Need for Speed: Hot Pursuit is out next month and arguably the racing game of the fall assuming Gran Turismo 5 gets delayed again to next year. Criterion Games, aka creators of the Burnout franchise are at the helm taking on EA's storied racing franchise. This new Hot Pursuit feels like a return to the Need for Speed of old with no open city to explore, or simulation-like focus which was last year's Shift (not that bad of a racing game though too). Criterion didn't hesitate putting in what they're good at with the Burnout games with intense and aggressive racing from start to finish as it shows in this speedball event above as the cops. As the cops, its pretty simple: take out the racers that are attempting to escape by ramming them numerous times till they run out of health (Well they have health meters) or employ police tactics like roadblocks and spike strips to slow down and then go for the kill. In other words, if you played the recent Burnout games before, this is pretty much Road Rage but you're a cop and you have more weapons at your disposal. The driving feels fine with the cop cars as it is similar to previous games of the franchise even though a different developer is at the helm, but its Criterion and they know how to make a good arcade racer. Racers will take shortcuts to avoid the main road as much as they can, but as long as you as the cop can keep with them, you'll take them out in no time. Other than the event in the demo, there are social elements with the Autolog, a key part of the final game. A glimpse of it is shown off with friend leaderboards, sending messages to friends' walls like Facebook, and more. Then again, I feel like most of the fun factor with this game after beating both the cop/racer careers will come in the online aspect and the amount of friends you have playing the game competing for fast times. In typical EA fashion, they want as much people as they can playing the demo to unlock more goodies for the final game, but the catch is you need to have at least one more friend that plays the demo to unlock another portion, which is a racer-event.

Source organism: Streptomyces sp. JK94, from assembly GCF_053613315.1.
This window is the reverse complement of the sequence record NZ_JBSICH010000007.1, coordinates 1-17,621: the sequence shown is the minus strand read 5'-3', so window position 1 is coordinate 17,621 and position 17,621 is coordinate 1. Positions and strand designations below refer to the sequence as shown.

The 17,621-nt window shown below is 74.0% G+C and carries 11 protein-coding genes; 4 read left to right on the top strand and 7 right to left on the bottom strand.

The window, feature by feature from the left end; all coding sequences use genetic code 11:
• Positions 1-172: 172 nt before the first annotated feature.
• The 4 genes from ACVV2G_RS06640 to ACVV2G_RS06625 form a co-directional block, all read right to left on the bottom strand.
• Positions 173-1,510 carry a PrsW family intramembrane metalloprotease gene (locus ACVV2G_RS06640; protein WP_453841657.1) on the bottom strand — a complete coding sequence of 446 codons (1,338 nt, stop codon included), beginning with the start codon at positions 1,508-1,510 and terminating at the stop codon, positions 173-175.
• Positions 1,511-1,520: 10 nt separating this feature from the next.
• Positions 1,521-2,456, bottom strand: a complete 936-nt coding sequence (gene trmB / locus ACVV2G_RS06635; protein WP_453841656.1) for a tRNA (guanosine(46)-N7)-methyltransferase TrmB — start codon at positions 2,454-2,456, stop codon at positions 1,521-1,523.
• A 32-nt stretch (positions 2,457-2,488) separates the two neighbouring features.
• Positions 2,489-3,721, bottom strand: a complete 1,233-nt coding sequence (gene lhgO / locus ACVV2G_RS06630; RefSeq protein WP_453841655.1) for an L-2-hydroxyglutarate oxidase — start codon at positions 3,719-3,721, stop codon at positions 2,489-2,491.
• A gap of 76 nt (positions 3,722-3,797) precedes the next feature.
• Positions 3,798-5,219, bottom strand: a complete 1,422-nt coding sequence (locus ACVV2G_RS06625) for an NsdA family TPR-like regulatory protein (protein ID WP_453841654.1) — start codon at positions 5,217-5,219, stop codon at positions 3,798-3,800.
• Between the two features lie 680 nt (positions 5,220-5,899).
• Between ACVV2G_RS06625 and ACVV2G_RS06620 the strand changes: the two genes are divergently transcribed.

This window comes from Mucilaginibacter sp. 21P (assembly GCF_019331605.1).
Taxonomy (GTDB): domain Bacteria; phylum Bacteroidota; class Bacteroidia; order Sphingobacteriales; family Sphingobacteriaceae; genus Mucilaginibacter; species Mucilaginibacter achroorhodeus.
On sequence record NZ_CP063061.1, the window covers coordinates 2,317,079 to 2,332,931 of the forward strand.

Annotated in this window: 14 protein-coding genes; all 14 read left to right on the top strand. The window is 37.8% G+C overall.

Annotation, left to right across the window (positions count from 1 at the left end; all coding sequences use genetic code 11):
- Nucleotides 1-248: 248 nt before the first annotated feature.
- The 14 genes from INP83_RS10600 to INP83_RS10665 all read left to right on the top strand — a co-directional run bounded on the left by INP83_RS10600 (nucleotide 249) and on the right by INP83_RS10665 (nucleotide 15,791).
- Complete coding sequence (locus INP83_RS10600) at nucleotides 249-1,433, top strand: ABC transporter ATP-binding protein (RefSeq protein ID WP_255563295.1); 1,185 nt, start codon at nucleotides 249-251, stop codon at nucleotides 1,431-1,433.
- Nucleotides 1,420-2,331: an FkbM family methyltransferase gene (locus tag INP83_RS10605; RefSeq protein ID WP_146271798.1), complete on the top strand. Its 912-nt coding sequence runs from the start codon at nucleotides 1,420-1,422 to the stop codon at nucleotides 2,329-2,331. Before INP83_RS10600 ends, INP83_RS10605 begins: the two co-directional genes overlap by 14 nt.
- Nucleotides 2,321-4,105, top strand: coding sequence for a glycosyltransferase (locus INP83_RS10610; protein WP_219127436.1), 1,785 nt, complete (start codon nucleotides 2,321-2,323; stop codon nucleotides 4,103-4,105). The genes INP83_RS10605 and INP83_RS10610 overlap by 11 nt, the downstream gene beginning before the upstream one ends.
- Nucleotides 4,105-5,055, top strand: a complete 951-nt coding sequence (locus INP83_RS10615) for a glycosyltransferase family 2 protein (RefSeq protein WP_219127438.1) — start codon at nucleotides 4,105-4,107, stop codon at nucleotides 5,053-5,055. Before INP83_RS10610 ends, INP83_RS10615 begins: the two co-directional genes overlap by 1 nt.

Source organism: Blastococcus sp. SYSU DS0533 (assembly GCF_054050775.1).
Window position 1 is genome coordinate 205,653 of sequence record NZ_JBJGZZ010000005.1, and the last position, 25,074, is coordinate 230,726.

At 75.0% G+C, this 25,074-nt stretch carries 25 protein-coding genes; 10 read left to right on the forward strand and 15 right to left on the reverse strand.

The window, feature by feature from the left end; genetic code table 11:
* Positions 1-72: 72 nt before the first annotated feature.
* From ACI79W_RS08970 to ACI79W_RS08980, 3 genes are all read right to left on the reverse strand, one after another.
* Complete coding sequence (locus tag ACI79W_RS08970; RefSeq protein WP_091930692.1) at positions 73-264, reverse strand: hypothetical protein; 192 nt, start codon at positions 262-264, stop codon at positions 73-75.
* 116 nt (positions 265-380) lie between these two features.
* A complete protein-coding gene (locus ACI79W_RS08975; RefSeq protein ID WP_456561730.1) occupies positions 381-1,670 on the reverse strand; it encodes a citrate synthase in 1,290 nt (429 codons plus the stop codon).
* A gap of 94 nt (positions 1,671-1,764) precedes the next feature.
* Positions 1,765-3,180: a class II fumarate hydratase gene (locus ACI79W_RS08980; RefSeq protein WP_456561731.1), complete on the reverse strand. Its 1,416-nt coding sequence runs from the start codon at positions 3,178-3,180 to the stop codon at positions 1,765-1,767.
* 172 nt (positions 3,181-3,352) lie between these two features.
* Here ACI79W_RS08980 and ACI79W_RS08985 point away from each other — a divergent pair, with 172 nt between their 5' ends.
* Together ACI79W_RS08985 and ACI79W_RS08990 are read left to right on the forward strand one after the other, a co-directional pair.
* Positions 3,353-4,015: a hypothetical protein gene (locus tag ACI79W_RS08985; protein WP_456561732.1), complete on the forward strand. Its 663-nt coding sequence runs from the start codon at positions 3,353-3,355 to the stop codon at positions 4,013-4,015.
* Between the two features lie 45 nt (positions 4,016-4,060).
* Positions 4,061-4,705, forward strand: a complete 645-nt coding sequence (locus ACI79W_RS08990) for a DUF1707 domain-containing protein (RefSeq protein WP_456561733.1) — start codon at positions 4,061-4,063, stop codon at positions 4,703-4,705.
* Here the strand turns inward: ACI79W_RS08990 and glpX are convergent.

The little taste of what the demo offers for Need for Speed: Hot Pursuit makes me want to play the final game and it is about that time I feel like playing an arcade racer again, so this will likely fill the void for now. The racing itself feels fine and it seems like a return to form for the franchise with Criterion once again setting the bar for arcade racers with the social elements they implemented in this game. We'll see how those and the rest of the final game pans out when it comes out on mid-November.